Seeing the Twitter photo of Adele strolling her two-year-old son dressed as Princess Anna from the movie Frozen through Disneyland made me admire the pop star even more than I already do. I wondered though her reaction the first time her boy asked to wear a princess costume. Like a lot of parents of little boys, chances are she wasn’t expecting him to want to dress in a sparkly tulle skirt.
Of course the best possible response is, “So what?” But for some parents of toddler boys who want to dress in clothes that the general public says are only “girls’ clothes,” it can be confusing and worrisome. I know, because that was me 24 years ago. And it can still trigger concern today.
I know that because I got a letter from a dad recently whose four-year-old son was wearing his mom’s heels, wrapping a towel around his head for hair, and pretending other clothes were a skirt. He wrote:
“This is all so new to us. My wife and I are very concerned about him getting teased and bullied if he expresses any of this in preschool or out in public.
“He’s asked to grow his hair longer and we’ve agreed to allow him to do that. But as for the heels we told him yesterday that he’s getting older and can’t wear mommy’s clothes anymore. Seems to be ok with it. Still loves to hold a scarf because it has tassels at the end and he sees it as hair or pretends it’s a girl. It’s probably his version of a doll since we don’t have any of those. Please pass along any advice you could share. We want our son to be happy, but also don’t want him teased.”
I appreciated this dad Roger’s letter so much. It took me back a couple of decades to the time Harry’s dad and I were worried about him being teased or bullied for the same reasons. We wanted our child to be happy, too, and I shared that with Roger. Here’s the rest of my reply:
“From my point of view, a kid’s happiness comes from the freedom to be and express who they know themselves to be. And it sounds like Justin is a boy who likes expressing the so-called “feminine” side of his whole being. It took me years to recognize that each child – each adult – has traits that our society has deem as either masculine or feminine, but they’re really just the characteristics that make a complete person.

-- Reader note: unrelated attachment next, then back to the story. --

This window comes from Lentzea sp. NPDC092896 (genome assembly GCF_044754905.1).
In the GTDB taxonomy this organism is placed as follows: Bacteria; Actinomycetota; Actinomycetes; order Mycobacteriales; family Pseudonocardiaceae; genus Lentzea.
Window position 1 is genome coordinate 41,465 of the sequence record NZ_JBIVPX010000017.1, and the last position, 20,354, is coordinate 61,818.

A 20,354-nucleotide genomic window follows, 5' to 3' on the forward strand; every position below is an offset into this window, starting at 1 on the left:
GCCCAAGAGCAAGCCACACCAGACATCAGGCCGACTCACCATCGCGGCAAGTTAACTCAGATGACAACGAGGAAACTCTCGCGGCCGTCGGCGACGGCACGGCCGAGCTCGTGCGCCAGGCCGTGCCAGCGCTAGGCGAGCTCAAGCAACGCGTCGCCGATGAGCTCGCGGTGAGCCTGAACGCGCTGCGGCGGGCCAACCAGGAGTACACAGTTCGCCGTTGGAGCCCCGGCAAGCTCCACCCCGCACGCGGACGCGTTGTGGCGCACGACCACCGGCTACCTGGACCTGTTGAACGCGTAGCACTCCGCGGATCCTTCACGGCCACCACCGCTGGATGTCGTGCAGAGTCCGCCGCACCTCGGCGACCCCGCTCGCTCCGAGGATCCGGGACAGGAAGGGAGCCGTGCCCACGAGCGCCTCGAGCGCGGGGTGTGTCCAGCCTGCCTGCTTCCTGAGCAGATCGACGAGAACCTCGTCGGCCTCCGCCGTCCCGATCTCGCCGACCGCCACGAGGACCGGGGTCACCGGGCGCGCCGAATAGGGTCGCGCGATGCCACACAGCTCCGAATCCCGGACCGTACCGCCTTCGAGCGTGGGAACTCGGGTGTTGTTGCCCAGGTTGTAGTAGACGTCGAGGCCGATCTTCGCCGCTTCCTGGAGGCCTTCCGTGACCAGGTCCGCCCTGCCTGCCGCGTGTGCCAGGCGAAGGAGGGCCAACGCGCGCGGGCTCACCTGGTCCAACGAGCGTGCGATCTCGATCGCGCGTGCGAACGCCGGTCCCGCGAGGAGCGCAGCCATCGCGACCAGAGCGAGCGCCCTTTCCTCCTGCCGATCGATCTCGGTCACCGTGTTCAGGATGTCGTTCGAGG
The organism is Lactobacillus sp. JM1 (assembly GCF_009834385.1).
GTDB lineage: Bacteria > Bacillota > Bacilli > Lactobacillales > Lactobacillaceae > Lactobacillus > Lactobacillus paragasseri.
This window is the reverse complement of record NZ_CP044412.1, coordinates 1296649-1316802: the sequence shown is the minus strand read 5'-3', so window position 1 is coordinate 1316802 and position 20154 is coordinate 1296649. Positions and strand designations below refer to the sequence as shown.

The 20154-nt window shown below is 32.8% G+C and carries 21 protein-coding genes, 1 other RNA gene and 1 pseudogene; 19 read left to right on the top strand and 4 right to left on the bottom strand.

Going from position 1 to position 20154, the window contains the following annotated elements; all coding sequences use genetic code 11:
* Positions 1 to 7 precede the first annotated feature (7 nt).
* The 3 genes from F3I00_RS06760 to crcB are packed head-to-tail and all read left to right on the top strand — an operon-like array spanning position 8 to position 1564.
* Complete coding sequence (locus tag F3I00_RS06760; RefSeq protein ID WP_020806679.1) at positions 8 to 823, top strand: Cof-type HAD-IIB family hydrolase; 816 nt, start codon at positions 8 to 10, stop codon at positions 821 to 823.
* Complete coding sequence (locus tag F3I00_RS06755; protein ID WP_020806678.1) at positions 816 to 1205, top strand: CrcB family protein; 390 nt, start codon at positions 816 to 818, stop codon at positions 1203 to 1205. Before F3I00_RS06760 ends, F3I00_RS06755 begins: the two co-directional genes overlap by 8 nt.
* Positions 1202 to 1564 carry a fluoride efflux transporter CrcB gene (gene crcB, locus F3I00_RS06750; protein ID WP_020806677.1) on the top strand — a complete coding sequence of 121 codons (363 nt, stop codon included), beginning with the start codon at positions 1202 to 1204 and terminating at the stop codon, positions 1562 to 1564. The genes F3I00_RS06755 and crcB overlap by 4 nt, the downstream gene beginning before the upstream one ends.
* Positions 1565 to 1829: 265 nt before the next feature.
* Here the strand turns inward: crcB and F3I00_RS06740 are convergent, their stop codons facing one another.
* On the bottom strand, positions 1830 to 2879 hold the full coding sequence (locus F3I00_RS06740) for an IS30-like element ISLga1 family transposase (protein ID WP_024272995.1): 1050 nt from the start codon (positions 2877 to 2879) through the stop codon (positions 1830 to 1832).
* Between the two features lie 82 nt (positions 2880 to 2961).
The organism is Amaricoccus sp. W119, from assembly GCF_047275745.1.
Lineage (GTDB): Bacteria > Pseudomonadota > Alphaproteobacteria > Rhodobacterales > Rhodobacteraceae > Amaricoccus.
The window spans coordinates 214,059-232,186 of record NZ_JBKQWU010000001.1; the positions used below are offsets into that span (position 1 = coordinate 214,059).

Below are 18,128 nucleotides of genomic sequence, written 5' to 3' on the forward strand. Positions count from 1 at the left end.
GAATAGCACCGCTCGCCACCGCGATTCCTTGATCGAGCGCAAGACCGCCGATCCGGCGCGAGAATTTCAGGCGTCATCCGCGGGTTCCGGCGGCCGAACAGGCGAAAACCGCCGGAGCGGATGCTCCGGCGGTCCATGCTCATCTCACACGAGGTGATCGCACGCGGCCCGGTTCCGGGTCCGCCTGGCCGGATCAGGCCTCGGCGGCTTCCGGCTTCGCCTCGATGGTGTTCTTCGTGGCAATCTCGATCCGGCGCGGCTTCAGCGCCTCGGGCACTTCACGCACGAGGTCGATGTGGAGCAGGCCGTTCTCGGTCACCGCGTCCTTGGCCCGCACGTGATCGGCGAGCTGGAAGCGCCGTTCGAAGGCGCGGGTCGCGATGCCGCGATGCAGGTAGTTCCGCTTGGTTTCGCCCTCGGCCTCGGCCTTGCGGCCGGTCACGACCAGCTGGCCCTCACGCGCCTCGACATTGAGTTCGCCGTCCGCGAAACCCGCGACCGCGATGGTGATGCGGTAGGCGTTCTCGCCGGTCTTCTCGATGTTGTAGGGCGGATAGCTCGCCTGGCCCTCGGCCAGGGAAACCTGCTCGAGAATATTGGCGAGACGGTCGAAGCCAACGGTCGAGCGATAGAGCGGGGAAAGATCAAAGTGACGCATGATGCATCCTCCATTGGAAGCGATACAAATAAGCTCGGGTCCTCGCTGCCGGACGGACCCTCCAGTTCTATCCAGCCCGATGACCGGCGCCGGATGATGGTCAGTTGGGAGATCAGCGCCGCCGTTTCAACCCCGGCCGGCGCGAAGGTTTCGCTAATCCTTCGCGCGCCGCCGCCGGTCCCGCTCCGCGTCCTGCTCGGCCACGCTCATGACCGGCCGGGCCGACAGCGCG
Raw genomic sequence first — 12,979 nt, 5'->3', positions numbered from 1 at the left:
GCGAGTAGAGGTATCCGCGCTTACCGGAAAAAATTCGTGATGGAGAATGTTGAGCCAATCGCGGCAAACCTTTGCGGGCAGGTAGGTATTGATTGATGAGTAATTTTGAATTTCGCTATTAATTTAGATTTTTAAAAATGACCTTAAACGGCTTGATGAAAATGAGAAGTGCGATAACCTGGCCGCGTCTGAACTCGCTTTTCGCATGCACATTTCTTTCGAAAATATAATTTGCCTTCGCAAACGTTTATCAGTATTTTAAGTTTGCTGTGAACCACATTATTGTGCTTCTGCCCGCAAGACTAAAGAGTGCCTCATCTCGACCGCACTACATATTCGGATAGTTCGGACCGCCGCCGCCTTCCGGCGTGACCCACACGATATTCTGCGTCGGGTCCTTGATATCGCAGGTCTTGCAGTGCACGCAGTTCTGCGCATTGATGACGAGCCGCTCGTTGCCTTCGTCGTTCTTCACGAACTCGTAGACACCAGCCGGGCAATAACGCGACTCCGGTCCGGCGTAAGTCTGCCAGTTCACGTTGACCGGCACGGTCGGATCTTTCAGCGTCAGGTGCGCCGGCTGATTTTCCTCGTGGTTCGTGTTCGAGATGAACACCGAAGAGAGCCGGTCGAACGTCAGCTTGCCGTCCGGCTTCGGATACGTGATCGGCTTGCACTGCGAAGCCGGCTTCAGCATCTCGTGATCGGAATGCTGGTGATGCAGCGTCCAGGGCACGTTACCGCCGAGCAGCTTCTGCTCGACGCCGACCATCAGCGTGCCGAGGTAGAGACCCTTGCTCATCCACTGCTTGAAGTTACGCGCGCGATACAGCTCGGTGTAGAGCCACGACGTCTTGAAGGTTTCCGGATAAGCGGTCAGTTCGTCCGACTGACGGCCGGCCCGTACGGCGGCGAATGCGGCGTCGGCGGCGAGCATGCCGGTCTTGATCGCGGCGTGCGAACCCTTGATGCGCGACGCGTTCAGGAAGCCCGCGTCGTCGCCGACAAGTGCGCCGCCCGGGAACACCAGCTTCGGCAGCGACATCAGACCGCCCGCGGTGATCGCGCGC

“While I understand you want to protect Justin, I think it’s important that you not become Justin’s first bully by not allowing him to do or — as I think you so accurately stated — ‘express’ his likes or dislikes regarding clothes, toys or colors. We’ve been taught those things have a gender, so there may be a little unlearning to do on your part.
“If Justin is in preschool, I wonder if they have a ‘dress-up corner,’ or ‘drama corner.’ Many do, as imaginary play is important for kids. Maybe providing a dress-up box for Justin would allow him some freedom to explore himself. I made a lot of mistakes with Harry, but I tried to guide myself so that I never made Harry feel like his outlets of expression in play were ‘wrong’ or something he shouldn’t be doing.
“And I’m all for boys having a baby doll, because I think caring and nurturing play is going to help them be better fathers some day.
“Perhaps the best way for you to protect Justin at preschool is to talk to the administrators and ask what they teach about gender expression. And how do they handle children teasing those who express outside the rigid gender boxes?
It’s kids like yours who are going to bust all those myths, not just for other children, but for adults, too. At some point you may have to explain to Justin that while some people think there are ‘girls’ colors’ and ‘girls’ toys,’ there really is no such thing. And that may take examining your own beliefs, too. I recognize that I had a double standard when it came to those things.
“There are two wonderful books I recommend you and your wife read. The first is called Gender Born, Gender Made: Raising Healthy Gender-Nonconforming Children, by Dr. Diane Ehrensaft, the developmental and clinical psychologist who wrote the foreword to My Son Wears Heels. The other is Raising My Rainbow: Adventures in Raising a Fabulous, Gender Creative Son, by Lori Duron. I only wish I’d had those books when Harry was two. While I want to be able to help you in whatever way I can, I can tell you that the love you have for Justin will be your best guide.”
Ideally the parents of gender-nonconforming or gender creative children will become gender creative parents, giving their kids the freedom and time to explore their inner gender self. I hope little girl who wants the thrill of waving a light saber and every toddler boy who wants the chance to cradle a baby doll gets their wish. Because in the end, those freedoms mean they’ll feel loved, safe, and valued.
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